The city of Manila is a perfect example. Located below sea level, flooding has always been an issue for the local government, and Manila Vice Mayor Isko Moreno said it is alread a “fact of life” in Manila.

“No matter what we do, pag bumuhos ang dami ng ulan, baha na ang Manila. But what’s the worst scenario? Umihi lang ang langit, baha na agad,” he said. (No matter what we do, when it pours, it floods in Manila. But the worst case scenario would be, when the heavens pee, it floods immediately.)

Gilbert Celestino of the Manila Disaster Risk Reduction and Management Council said private buildings in the city lack proper coordination with the city government. “[May] mga business establishments na yung drainage namin natatabunan—nago-overlap sa city drainage,” he said. (Some business establishments cover or overlap with the city’s own drainage systems.)

“The capacity to decide and control [development]… has been overtaken by [the private sector],” Porio said.

Coordination is a big problem, Celestino added. “Yung improper na pagtayo rin, hindi nagco-coordinate sa flood control, sa engineering namin.” (Improper building is also to blame. They don’t coordinate with the city engineering office.)

Manila has a technical working group to make sure private contractors follow fire and drainage regulations. Still, a lot slip past the city’s rules.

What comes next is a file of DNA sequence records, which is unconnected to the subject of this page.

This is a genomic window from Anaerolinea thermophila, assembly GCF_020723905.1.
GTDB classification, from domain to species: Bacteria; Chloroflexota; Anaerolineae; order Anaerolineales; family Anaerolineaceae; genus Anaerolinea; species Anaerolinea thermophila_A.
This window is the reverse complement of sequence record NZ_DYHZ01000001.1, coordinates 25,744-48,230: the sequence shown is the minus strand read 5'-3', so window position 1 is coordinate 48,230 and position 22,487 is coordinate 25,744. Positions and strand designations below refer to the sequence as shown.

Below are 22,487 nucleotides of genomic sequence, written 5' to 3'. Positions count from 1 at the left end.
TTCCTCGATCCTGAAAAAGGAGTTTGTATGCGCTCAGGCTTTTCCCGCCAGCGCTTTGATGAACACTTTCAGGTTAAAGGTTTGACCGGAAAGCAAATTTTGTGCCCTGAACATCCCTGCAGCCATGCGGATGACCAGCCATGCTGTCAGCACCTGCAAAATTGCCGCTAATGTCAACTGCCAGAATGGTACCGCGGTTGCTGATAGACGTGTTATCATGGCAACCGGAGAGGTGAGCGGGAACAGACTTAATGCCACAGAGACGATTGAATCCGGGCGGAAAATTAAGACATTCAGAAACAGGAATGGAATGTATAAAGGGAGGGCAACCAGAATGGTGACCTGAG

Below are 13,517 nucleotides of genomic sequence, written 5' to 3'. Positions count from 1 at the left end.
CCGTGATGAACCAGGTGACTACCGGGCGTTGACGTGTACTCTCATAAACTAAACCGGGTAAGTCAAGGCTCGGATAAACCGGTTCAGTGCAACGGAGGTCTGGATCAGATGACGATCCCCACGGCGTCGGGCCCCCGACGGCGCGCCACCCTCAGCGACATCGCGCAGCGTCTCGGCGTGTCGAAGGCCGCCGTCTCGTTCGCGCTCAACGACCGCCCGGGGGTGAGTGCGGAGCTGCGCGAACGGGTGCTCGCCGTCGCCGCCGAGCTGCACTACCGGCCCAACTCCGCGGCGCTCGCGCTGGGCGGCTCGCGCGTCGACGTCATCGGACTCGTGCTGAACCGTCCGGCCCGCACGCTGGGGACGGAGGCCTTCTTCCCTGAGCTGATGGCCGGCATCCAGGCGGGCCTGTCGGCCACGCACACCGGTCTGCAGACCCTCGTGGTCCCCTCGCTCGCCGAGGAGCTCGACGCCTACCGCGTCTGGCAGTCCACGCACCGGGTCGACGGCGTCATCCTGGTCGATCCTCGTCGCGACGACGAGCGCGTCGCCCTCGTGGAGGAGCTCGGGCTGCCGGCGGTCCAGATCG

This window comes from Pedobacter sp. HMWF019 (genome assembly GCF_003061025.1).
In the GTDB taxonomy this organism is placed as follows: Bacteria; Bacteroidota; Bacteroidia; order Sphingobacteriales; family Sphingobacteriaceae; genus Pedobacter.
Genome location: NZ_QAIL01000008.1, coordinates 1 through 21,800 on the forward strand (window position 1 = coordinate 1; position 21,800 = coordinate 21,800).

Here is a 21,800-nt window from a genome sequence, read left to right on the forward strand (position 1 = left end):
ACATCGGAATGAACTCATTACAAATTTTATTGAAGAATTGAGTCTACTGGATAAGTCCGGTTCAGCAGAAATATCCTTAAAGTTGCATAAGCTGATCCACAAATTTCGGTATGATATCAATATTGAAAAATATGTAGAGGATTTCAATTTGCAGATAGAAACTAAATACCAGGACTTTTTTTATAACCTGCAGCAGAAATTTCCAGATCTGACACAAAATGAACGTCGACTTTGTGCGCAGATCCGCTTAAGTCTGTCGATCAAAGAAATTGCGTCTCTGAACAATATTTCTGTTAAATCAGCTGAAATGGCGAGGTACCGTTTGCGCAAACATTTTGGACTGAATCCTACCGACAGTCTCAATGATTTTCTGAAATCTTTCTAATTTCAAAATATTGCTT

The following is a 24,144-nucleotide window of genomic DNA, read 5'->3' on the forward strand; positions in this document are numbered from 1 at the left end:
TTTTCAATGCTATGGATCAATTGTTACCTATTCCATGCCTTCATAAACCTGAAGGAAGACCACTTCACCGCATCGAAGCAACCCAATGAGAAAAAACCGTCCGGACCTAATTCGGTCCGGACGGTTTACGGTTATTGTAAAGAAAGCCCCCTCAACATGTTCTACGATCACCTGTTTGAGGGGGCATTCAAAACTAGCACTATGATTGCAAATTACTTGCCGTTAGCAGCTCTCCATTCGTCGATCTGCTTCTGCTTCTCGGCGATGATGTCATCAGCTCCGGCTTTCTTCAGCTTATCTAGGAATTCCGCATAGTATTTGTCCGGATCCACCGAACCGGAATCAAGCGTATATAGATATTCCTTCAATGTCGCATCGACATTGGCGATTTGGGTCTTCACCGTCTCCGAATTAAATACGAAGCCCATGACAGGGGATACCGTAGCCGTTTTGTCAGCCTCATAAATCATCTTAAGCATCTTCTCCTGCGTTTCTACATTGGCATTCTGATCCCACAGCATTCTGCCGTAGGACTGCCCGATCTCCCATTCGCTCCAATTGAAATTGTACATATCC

Poor drainage

The remaining canals and waterways, on the other hand, are beyond their carrying capacities. Existing drainage systems are old, and for esteros and rivers, no amount of dredging can help. 

Moreno also said the city’s drainage and sewage systems did not keep up with the city’s growing population.

The same is true for Quezon City. Dr Noel Lansang of the Quezon City Disaster Risk Reduction and Management Office said the city’s drainage system was first made in the 70s — and is due for a much-needed upgrade.

For now, the city of Manila makes do with de-clogging operations. Still, during the August 2013 Habagat rains, areas de-clogged by national and local government were still flooded. España in Manila was knee-deep in some areas.

FACT OF LIFE. Commuters are forced to wade through flood waters along Espana. File photo by Rappler

Manila Observatory’s Loyzaga said that what the city needs are wider, not just deeper waterways — but then again, development is hindering this.

“If the river is narrow, and the rain falls, the tendency is for the level of the water to rise. but if the river is wide, the water level will just rise [a bit and]… spread out,” she explained. “The issue is not dredging an already narrow channel. Its widening [the channel].”

Add to the mix the large volume of garbage clogging the surviving waterways, and the problem only grows.

Mad, mad weather

To add to the metropolis’ current woes are changing weather patterns.

“When you urbanize, you [have a so-called] urban heat island, you have less trees… there are many [factors] that… affect the way rainfall forms in the atmosphere,” said Dr Gemma Narisma, head of the Observatory’s Regional Climate Systems division.

She said that a recent Observatory study showed a highly urbanized Metro Manila receiving more rain compared to when it was less urbanized.

Climate change has put Metro Manila’s old flooding problem “under a new lens,” bringing new problems while magnifying current ones, said Narisma.